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PS-062 Desensitisation protocol for cabazitaxel: A case report
  1. JC Garciadeparedes-esteban1,
  2. S Fenix-Caballero1,
  3. C Martinez-Diaz1,
  4. MJ Fernandez-Anguita2,
  5. M Camean-Castillo1,
  6. MD Gil-Sierra1,
  7. JM Borrero-Rubio1,
  8. J Diaz-Navarro1,
  9. E Rios-Sanchez1,
  10. E Alegre-del Rey1
  1. 1H. U Puerto Real, Farmacy, Cádiz, Spain
  2. 2H. U. Puerta Del Mar, Farmacy, Cádiz, Spain


Background Desensitisation protocols (DP) are founded on the gradual reintroduction of small quantities of drug which caused a hypersensitivity reaction, administering it over long periods of time to achieve the therapeutic dose.

 Purpose To elaborate a DP for cabazitaxel (CBZ) and describe our experience in a case report.

Material and methods For the development of the new protocol a Pubmed search was conducted with the following search terms: ‘desensitisation protocol AND (cabazitaxel or taxane)’; ‘desensitisation protocol AND chemotherapy’; and ‘cabazitaxel clinical case’.

No described clinical cases for CBZ-DP were found in the literature. The search revealed the standardised working procedures to develop a DP and other chemotherapy DP, such as platinum or taxane. The DP described in Cortijo-Cascajares et al’s study1 was taken as a reference to elaborate our protocol. The CBZ-DP consisted of 12 stages in which to administer the total dose (50 mg). Three solutions (250 ml) were prepared with dilutions 50/100 (A), 50/10 (B) and 50/1 (C). Every solution was administered in 4 stages increasing the administration rate every 15 min, starting with the lower concentration. The drug was administered in the intensive care unit. Prior to the desensitisation, the patient received oral dexchlorpheniramine and oral methylprednisolone.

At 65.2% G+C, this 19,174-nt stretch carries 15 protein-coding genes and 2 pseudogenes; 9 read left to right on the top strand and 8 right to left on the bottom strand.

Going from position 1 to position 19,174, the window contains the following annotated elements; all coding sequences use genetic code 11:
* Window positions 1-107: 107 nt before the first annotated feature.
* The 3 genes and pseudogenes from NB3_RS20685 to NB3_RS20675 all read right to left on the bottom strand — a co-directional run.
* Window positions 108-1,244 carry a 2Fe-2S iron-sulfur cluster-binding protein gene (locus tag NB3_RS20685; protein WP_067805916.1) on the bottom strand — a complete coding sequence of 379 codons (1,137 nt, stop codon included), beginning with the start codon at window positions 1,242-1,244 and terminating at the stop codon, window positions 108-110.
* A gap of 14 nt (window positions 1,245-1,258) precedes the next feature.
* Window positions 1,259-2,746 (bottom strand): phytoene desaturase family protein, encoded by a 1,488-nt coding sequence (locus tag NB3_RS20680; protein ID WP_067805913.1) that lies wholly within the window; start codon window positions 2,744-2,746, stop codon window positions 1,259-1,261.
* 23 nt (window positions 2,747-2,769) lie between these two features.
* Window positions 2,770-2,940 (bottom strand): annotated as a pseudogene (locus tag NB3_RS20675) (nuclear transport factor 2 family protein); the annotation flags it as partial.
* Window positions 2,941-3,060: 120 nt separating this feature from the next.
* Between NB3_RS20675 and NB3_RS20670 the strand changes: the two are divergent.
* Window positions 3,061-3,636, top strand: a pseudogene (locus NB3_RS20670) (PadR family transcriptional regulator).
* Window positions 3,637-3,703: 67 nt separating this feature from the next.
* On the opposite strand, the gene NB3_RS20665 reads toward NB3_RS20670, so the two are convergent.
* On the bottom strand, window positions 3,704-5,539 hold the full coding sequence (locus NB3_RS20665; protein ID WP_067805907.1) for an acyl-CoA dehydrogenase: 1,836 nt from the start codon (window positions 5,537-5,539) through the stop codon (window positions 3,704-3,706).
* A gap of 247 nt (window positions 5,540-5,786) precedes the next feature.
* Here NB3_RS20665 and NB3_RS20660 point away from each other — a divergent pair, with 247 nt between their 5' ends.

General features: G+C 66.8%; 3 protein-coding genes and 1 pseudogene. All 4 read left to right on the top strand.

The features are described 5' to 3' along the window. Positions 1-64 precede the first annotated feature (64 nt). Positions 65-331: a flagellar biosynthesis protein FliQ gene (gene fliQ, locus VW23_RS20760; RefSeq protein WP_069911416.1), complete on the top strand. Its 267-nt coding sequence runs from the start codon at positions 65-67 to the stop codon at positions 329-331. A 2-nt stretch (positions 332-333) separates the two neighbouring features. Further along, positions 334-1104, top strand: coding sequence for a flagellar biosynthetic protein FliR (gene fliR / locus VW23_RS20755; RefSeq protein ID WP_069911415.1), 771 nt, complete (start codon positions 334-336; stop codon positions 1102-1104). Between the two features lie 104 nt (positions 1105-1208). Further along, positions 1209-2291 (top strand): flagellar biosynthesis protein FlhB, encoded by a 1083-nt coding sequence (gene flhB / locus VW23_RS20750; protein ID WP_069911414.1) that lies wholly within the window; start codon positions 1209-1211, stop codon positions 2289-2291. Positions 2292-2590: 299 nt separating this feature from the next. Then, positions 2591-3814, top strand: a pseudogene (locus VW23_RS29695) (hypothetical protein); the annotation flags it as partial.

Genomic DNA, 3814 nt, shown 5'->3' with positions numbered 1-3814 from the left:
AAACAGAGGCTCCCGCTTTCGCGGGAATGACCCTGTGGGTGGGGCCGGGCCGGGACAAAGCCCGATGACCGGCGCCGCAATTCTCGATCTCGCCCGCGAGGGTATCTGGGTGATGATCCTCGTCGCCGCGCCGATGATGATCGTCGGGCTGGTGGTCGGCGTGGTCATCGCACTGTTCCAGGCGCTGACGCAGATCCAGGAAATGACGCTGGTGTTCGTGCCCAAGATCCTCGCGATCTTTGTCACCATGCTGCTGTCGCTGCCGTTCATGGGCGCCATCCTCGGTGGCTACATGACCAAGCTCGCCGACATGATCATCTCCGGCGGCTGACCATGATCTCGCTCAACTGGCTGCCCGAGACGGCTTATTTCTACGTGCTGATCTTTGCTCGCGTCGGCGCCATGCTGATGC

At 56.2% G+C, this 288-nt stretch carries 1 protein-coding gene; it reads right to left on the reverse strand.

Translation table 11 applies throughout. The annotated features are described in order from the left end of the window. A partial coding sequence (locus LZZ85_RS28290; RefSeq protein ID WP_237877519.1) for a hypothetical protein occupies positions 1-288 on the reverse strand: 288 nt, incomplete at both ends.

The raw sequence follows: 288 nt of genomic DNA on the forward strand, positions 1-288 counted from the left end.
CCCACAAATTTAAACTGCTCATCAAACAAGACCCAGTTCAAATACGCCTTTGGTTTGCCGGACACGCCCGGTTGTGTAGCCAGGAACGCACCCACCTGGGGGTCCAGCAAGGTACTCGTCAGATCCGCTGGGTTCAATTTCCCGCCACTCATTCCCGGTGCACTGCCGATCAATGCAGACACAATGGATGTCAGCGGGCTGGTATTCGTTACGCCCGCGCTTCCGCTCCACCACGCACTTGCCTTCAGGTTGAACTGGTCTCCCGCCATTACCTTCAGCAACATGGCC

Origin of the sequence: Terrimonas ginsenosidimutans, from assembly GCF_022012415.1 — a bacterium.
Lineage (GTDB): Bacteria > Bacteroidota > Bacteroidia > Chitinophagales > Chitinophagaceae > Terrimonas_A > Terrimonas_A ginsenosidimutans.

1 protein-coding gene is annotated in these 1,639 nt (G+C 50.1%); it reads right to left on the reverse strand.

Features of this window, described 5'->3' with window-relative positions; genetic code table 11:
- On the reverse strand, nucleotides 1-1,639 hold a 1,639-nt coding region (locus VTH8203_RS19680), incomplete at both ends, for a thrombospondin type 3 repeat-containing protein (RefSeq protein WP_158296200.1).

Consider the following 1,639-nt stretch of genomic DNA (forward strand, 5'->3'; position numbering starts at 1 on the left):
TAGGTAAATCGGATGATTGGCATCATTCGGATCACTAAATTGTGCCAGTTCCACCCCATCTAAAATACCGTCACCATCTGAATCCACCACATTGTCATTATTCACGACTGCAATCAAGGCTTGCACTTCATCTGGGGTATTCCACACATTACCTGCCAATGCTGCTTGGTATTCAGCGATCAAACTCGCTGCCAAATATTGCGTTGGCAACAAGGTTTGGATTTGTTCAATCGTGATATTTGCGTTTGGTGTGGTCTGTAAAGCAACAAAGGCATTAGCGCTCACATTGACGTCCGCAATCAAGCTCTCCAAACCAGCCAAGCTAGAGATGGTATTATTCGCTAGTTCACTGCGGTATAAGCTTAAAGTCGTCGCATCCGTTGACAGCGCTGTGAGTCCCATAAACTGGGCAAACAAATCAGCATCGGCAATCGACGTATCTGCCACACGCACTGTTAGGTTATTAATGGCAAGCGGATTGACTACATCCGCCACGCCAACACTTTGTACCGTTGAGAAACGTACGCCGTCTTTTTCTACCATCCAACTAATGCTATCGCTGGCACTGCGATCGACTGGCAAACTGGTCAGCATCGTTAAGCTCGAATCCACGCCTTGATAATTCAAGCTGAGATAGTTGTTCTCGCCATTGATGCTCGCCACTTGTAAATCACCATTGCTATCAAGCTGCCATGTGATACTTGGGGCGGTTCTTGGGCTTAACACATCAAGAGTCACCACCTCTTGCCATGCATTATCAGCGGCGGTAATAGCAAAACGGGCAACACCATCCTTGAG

Results The CBZ-DP was implemented in a 49-year-old man with metastatic hormone refractory prostate cancer. He previously received a total of 15 docetaxel-DP cycles because he suffered a hypersensitivity reaction type III with his first administration. After progression to docetaxel and other lines of treatment, abiraterona and enzalutamida, CBZ was prescribed.

The CBZ prick test was negative but given the patient’s medical history and the possibility of occurrence of cross reactivity between paclitaxel and docetaxel, the CBZ-DP was applied. A total of 6 cycles were administered safely until September 2015.


  • In the absence of protocols and clinical cases in the literature, our CBZ-DP is a considerable innovation for patients with taxane hypersensitivity reactions.

  • The protocol was safe and well tolerated by our patient and represented another line of treatment.

References and/or Acknowledgements

  1. Review of hypersensitivity reactions to antineoplastic agents. Farm Hosp 2012;36:148-58

References and/or AcknowledgementsNo conflict of interest.

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